growing the tax base

If you have an eye on development in Peters, Ross Township, North Fayette or Cranberry, it’s easy to see how quickly those communities are growing their tax bases with new residential development. And the growth of their commercial areas—additions to malls, construction of big box stores and corporate headquarters—also can quickly swell the amount of taxes the towns and schools collect.

It would take you mere moments to notice we have no such ability in “built-out” Mt. Lebanon, where few vacant parcels exist.

Because our tax base is basically “fixed,” it’s important to ensure that when existing properties are expanded, renovated or replaced by new construction, the new or improved property is assessed at fair market value. “An accurate assessment ensures that the community will remain a vibrant, desirable place,” says Municipal Planner Keith McGill. It also ensures that the tax system is fair and uniform, says Municipal Manager Steve Feller.

The Allegheny County Office of Property Assessments is changing the valuation of the parcel of land where Fresh Market opened in July. The new number should far exceed the current $692,400 assessment.
The Allegheny County Office of Property Assessments is changing the valuation of the parcel of land where Fresh Market opened in July. The new number should far exceed the current $692,400 assessment.

Take, for example, the parcel at 1121 Bower Hill Road. The former Tony G’s bar was assessed at $572,900 in 2004 but jumped to nearly $5 million in 2005 after an Eckerd (now a Rite Aid) was built on the spot. (That assessment dropped to $2.5 million this year, but in any event, it’s significantly more than the original assessment). A second Rite Aid, on Cooke Lane with an official address of 410 Castle Shannon Boulevard, is now assessed at $2.2 million but was valued at $1.3 million when it belonged to the Pennsylvania American Water Company in 2004.

The former Ground Round at 1600 Washington Road was valued at $909,700 back in 2007 but is now at $1.6 million as a retail center with several stores.

But the two biggest gains could come from the SpringHill Suites by Marriott, on Washington Road, when it is completed later this year, and The Fresh Market, 1551 Connor Road, which opened in July. Neither of these projects received and tax incentives or tax increment financing.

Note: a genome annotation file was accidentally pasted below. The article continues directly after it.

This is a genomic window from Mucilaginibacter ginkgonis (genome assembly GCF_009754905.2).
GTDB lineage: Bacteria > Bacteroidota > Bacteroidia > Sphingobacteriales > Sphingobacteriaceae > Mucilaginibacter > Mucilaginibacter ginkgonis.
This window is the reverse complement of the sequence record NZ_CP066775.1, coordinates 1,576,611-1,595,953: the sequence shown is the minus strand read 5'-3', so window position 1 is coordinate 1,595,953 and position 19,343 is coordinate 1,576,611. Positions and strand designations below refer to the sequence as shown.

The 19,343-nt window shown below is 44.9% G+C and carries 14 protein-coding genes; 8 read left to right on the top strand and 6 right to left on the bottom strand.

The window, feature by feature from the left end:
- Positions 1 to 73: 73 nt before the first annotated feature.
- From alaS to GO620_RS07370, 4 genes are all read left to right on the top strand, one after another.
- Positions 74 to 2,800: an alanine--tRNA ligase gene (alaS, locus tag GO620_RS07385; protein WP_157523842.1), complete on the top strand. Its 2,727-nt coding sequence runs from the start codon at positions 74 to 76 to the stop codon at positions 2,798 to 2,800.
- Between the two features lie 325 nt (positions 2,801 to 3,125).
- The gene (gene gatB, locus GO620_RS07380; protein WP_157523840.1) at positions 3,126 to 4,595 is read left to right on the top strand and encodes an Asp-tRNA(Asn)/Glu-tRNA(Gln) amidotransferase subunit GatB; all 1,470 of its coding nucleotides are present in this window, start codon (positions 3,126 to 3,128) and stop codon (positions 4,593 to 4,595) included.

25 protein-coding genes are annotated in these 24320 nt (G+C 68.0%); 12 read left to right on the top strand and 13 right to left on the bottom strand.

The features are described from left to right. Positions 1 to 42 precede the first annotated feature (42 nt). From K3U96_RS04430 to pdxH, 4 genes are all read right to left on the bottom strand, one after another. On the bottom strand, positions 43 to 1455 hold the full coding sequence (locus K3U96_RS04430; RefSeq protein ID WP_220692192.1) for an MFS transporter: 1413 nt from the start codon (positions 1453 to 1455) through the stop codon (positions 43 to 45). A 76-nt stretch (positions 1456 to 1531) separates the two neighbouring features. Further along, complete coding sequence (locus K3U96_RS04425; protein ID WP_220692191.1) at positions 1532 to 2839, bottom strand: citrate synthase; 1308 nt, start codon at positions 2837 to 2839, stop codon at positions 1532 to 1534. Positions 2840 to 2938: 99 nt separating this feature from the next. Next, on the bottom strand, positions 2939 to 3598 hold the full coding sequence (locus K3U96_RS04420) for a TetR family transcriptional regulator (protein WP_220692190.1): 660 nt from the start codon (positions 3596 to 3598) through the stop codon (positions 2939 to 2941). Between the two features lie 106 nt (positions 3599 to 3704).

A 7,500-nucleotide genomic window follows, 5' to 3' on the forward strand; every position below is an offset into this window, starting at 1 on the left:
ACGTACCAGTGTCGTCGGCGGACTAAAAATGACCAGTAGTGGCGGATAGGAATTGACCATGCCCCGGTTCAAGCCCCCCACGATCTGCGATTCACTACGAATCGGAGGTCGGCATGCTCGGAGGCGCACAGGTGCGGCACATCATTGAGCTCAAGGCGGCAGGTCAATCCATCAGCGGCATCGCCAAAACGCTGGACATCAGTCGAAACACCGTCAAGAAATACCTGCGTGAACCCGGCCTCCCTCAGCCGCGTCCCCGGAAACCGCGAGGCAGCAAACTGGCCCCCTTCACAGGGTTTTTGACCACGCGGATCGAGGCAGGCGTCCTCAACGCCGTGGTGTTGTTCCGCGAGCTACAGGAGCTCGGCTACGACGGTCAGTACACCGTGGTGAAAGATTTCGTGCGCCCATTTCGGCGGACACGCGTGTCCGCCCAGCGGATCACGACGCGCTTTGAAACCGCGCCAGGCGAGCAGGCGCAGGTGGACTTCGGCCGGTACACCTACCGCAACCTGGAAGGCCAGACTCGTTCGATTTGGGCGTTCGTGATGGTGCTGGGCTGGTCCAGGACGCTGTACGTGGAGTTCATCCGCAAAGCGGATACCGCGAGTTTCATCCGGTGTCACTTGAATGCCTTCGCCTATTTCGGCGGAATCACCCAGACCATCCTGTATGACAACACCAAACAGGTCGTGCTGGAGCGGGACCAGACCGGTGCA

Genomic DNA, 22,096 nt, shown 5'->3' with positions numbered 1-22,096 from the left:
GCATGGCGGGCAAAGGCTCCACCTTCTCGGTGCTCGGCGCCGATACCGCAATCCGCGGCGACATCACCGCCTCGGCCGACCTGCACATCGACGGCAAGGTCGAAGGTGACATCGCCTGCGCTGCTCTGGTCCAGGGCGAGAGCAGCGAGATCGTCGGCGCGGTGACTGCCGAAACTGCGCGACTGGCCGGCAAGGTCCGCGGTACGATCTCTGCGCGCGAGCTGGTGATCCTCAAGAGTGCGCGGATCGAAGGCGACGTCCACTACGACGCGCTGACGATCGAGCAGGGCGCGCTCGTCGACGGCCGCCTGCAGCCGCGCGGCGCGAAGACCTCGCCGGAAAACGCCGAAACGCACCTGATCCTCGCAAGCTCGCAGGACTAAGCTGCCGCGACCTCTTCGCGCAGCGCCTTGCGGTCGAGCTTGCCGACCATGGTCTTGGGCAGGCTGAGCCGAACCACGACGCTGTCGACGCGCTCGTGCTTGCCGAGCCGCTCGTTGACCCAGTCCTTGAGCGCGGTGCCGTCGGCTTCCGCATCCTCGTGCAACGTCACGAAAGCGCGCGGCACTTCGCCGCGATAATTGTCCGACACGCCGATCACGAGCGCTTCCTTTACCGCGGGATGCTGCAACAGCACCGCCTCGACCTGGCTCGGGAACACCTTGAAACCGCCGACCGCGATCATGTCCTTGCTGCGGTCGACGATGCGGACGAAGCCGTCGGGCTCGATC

The Fresh Market, built on the spot of the former Roth Carpet store, currently is valued at $692,400 and listed as vacant land. The Allegheny County Office of Property Assessments is in the process of setting a value for the parcel, and it will go on the tax rolls January 1, 2014, unless the municipality or school district files for an interim assessment, says James W. Davis, the office’s assistant valuation manager.

Feller says filing for an interim assessment doesn’t net a windfall for either the school district or the municipality. It just allows the agencies to bill a little earlier for the tax, which would have been retroactively billed anyway once the county completes its process.

According to building permits filed with the Mt. Lebanon Inspection Office, The Fresh Market demolition and construction cost $9.4 million, but that doesn’t necessarily mean that’s where the assessment will end up. Davis says several factors go into setting a value. “In short, there are three approaches to value for tax purposes. Market (or sales), cost and income. All three need to be considered when valuing properties; however, the majority of commercial structures will be valued at the income approach.” The income is determined by using a Computer-Assisted Mass Appraisal System (CAMA), which calculates the estimate of present value based on the income that a property is expected to produce over its lifespan based on data from similar businesses.

“The cost approach is the second most common method, while market is mostly reserved for residential properties,” Davis says. “All properties are valued at 100 percent of the value, regardless of the method at which it was arrived.”

The process is triggered when the county receives Mt. Lebanon’s list of building permits and occupancy permits, the latter of which is given when a building is complete and deemed safe to be used. The list goes to the county once a month.

Staying current with property values is not an easy job. Last year, the county received more than 12,000 building permits to review. Of course, those figures include residential permits, which also can lead to increases in assessments, but as you can see, one large pharmacy, a new market and a 108-room hotel have the potential to add way more to the coffers more quickly than a couple of decks and a family room addition.